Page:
They are just one part of the city's rich musical and cultural legacy that writer/filmmaker Dave Hoekstra explores in his entertaining and educational documentary
The Center of Nowhere: The Spirit and Sounds of Springfield, Mo.
     "Of all the cities that size, I think it's one of the last undiscovered music scenes in America," Hoekstra said during a phone interview from his home in suburban Chicago. "It was a hotbed of music in its way," Alvin said during a film interview, pointing to such artists as Porter Wagoner and Wynn Stewart who had roots in the region. "Springfield was what American music was like before it was centralized in New York, Nashville, or Los Angeles."
     Hoekstra traces Springfield's musical history with an informative look at the
Ozark Jubilee, a nationally broadcast TV series hosted by Red Foley that aired from 1955 to 1960 and featured such stars as Brenda Lee, Johnny Cash, Carl Perkins, and Patsy Cline. The show brought country music to a national audience. Other segments of the film are devoted to the Skeletons and the band's bassist/producer/studio owner Lou Whitney and singer/songwriter Ronnie Self and songwriter Wayne Carson, who wrote

boardist/producer Wyman Reese had to leave the show before playing due to a minor health issue. "We love him and we miss him," said Alvin. "He was the other guy. Danny [Ott] understood Chris, I understood Chris, Wyman understood Chris better than anybody," he reflected.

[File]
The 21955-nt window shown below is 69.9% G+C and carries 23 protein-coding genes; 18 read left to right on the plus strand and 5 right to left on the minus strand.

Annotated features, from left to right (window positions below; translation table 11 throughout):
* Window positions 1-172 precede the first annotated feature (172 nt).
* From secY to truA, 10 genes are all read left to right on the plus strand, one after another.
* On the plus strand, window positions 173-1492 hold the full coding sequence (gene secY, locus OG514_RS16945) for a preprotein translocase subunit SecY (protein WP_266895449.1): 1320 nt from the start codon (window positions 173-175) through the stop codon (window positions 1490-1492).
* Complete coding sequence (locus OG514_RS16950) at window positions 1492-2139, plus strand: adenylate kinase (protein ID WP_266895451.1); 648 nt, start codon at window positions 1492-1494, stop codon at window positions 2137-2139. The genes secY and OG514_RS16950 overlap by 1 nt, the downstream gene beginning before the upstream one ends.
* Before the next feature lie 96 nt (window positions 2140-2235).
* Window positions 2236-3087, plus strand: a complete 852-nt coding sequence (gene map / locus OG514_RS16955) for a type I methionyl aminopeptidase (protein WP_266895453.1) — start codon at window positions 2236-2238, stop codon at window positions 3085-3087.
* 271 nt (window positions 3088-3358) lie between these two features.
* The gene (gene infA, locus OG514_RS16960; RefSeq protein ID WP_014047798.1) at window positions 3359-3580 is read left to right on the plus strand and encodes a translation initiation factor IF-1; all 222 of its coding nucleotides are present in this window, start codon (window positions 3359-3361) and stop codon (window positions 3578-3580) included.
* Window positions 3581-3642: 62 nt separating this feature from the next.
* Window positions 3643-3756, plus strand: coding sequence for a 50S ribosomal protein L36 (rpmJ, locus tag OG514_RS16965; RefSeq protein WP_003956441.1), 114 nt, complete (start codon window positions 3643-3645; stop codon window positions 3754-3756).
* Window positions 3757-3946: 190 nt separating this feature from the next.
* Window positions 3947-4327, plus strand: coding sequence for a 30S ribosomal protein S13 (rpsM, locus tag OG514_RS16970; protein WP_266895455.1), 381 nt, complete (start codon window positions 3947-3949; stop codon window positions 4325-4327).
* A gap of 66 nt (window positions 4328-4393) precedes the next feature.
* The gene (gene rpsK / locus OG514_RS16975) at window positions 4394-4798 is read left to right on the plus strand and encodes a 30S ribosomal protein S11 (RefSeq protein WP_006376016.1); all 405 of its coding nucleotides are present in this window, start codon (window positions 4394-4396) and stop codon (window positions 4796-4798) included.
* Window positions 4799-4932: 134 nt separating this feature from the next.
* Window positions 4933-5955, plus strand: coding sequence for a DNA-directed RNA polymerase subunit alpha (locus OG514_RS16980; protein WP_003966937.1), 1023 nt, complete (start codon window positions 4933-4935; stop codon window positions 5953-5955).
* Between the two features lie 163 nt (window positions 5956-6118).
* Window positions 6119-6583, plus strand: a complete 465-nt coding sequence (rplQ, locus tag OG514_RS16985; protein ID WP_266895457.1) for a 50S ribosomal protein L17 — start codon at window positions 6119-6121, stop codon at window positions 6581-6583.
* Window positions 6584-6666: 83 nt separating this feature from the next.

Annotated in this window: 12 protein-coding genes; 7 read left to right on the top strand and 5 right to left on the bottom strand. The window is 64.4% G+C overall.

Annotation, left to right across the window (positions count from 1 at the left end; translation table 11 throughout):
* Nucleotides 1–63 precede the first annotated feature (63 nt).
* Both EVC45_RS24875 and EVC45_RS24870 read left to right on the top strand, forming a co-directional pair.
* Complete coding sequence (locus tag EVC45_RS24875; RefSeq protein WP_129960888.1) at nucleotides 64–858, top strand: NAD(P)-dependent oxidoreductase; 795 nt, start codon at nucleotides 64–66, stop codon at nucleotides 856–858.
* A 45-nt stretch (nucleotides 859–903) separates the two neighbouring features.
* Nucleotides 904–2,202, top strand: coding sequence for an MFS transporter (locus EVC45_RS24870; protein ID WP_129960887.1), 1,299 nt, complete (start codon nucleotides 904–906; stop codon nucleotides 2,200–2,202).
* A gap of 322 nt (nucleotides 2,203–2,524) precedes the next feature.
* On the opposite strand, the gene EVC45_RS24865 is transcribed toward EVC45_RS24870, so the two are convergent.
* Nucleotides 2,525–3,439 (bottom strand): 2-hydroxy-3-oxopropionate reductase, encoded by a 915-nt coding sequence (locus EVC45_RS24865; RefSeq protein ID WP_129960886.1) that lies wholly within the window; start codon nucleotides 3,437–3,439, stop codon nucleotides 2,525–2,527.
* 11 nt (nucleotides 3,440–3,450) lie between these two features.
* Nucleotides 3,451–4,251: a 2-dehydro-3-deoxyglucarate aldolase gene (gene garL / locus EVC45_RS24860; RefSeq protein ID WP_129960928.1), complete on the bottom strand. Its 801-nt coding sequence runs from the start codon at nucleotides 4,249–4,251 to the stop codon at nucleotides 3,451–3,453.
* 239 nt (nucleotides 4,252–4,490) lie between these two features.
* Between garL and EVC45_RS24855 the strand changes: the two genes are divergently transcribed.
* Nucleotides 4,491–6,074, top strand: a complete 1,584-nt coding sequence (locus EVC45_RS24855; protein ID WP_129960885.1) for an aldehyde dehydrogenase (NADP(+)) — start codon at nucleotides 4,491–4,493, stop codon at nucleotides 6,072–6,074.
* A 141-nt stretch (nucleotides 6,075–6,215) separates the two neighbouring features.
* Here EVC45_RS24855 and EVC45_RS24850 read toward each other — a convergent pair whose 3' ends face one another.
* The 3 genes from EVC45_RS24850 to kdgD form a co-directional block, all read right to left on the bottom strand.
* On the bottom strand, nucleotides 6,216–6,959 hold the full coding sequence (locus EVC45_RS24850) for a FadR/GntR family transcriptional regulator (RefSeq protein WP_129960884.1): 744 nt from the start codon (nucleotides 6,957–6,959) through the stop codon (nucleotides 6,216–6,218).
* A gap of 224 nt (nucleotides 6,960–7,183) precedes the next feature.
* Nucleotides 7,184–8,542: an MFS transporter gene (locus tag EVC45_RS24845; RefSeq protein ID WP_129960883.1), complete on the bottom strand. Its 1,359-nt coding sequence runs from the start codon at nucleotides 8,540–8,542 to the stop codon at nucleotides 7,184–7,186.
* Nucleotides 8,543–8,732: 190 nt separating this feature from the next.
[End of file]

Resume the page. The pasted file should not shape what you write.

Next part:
The band then invited up crowd favorite, RJ Simensen, to play the washboard on "East of Houston, West of Baton Rouge," which refreshed the party vibe has the dance floor quickly filled. As Shea, Ott, and Alvin traded guitar solos, Simensen bounced around the stage and scratched his chest plate washboard.
    The Cold Hard Facts maintained this kind of energy throughout the duration of their set. It's difficult to imagine that anyone could sit still through such a soulful and eclectic mix of zydeco, Tex Mex, and rock.
    Gaffney's accordion and cowboy hat rested on a pedestal for the duration of the night. The Hacienda Brothers, another one of Gaffney's groups, were set to finish up the night. This was no simple feat, but their signature honky tonk soul created the perfect feel-good atmosphere to conclude the event. Dave Gonzalez, who's also known for his work with The Paladins, breezed through one expressive guitar solo after the next while singing songs that Gaffney once sang. Between songs, Gonzalez took a moment to confess, "We miss him dearly. This is really tough, I'm gonna tell you right now."
    For the last tune of the night, local blues legend Kid Ramos was invited to the stage to play a blues instrumental. Fabulocos frontman Jesus Cuevas also joined in and the show ended in a whirlwind of solos and showmanship.
    Less than half a keg of Budweiser was all that remained as the crowd funneled out onto the sidewalk and into their cars. This gathering of musicians and music lovers showed that Chris Gaffney is dearly missed. However, it's equally evident that his songs remain timeless.

From the Editor -- Hey American Music fans, some of you have written in recently with interest in contributing writings to the Blastersnewsletter. The answer is Yes!
Send any reviews of shows, or stories of your experiences to me at 
I'd also like to bring back the "Questions for the Band" column. If you have any questions for any of the musicians covered in these pages, send them. I'll try to get answers to print in the newsletter. Thanks  --Billy